ManyBabies aim for an inclusive authorship policy, both to recognize contributions of many different types and to incentivize researchers (especially early career researchers and students) to participate. Our philosophy underlying this model is that of recognizing any participating researchers who take intellectual ownership of the project within their own labs in addition to those who have made contributions to the project as a whole. MB strongly encourage careful tracking and documentation of each contribution, thus allowing its’ smooth classification under transparent taxonomies (e.g., CRediT; Brand et al., 2015). Each project lead team define, adhering to MB core principles, specific authorship guidelines for their projects. For instance, MB1 defined that an author would be someone who made a substantive contribution in one of the following ways:
Planning and writing. Significant contribution to one or more of the following tasks: attending planning meetings, planning analyses. These intellectual contributions will typically be sustained across some period of time (e.g., not just a single comment or edit), and will typically be accompanied by contributing edits/text to the paper. This criterion is similar to standard “sustained intellectual contribution” standards for authorship in other projects although less stringent in terms of quantity of contribution, since in ManyBabies there will be many more contributors to many smaller aspects of this project.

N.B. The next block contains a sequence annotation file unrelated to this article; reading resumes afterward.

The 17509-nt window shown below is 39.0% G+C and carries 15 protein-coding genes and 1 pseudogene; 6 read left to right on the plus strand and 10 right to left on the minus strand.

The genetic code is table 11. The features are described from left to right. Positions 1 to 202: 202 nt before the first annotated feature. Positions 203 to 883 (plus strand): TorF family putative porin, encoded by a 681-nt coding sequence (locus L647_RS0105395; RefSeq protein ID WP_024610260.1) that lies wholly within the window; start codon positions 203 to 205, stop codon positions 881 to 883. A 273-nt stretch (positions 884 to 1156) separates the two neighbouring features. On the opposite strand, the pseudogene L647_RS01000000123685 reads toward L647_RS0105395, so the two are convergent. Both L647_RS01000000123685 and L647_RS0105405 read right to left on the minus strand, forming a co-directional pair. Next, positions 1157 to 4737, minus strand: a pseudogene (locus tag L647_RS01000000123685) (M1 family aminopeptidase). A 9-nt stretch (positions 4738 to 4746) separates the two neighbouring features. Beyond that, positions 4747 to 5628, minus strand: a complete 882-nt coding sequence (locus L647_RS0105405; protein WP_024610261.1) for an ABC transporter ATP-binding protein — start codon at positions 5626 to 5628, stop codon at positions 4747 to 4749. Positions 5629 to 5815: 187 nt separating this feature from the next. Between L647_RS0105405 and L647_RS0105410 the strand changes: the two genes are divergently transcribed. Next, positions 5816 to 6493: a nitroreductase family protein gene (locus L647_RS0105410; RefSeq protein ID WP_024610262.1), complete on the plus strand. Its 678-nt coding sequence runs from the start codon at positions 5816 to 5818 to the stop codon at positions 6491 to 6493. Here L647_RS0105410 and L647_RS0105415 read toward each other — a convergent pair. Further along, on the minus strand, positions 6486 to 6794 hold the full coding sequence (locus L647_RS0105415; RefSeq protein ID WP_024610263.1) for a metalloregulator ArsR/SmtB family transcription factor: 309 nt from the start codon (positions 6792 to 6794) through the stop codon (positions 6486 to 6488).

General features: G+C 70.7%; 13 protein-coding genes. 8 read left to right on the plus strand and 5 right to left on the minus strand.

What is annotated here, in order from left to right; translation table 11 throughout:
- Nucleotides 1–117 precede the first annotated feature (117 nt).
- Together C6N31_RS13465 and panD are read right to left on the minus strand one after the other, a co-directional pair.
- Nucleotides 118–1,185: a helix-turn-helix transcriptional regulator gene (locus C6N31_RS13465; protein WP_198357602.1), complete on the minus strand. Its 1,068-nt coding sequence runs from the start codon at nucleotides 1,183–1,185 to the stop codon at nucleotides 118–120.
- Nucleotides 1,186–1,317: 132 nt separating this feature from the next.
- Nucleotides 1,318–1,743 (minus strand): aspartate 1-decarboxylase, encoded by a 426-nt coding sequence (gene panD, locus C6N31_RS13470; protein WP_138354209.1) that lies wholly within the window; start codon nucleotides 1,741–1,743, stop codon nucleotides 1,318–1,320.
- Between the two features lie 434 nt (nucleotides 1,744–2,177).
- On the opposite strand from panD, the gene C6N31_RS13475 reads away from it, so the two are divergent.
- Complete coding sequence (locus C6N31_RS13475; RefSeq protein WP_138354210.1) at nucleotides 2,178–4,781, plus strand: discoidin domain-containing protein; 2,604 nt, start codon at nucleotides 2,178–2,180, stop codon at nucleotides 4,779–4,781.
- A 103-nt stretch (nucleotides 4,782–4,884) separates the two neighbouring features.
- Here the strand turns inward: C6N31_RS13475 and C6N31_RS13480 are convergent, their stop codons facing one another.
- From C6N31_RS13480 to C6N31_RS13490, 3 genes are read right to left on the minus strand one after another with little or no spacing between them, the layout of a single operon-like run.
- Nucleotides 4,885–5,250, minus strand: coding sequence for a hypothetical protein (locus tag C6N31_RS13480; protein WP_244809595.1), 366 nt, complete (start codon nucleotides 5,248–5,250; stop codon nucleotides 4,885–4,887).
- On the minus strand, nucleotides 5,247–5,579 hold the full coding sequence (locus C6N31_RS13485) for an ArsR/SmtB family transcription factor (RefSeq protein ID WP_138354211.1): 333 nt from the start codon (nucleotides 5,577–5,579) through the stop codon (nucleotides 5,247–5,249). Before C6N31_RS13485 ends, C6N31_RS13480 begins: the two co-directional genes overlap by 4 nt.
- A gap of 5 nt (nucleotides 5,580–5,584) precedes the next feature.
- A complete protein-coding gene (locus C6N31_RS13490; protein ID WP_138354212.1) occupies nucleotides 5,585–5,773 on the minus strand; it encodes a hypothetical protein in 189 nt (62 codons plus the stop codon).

Creating analyses, materials, and methods. Our standard for these will follow the standard above. Contributors that expend significant effort in the creation of materials, analyses, or methodological tools that are specifically for our project (rather than general methodological development) and engage in a sustained relationship with the project will be authors.
Data collection. Being part of a successful contribution of data to the project. We expect that successful data collection will often require author-level work by both PIs and more junior lab members (e.g., a student or lab manager). We ask PIs to consider ways to deepen junior participants’ involvement so that their contribution to the intellectual enterprise rises to the level that is typically expected for authorship on a paper, e.g., by reading papers on the topic (especially the protocol paper and the ManyBabies theory paper), giving presentations on the project to lab groups, etc. We also encourage more junior participants to be involved in the writing and analysis process towards the end of the project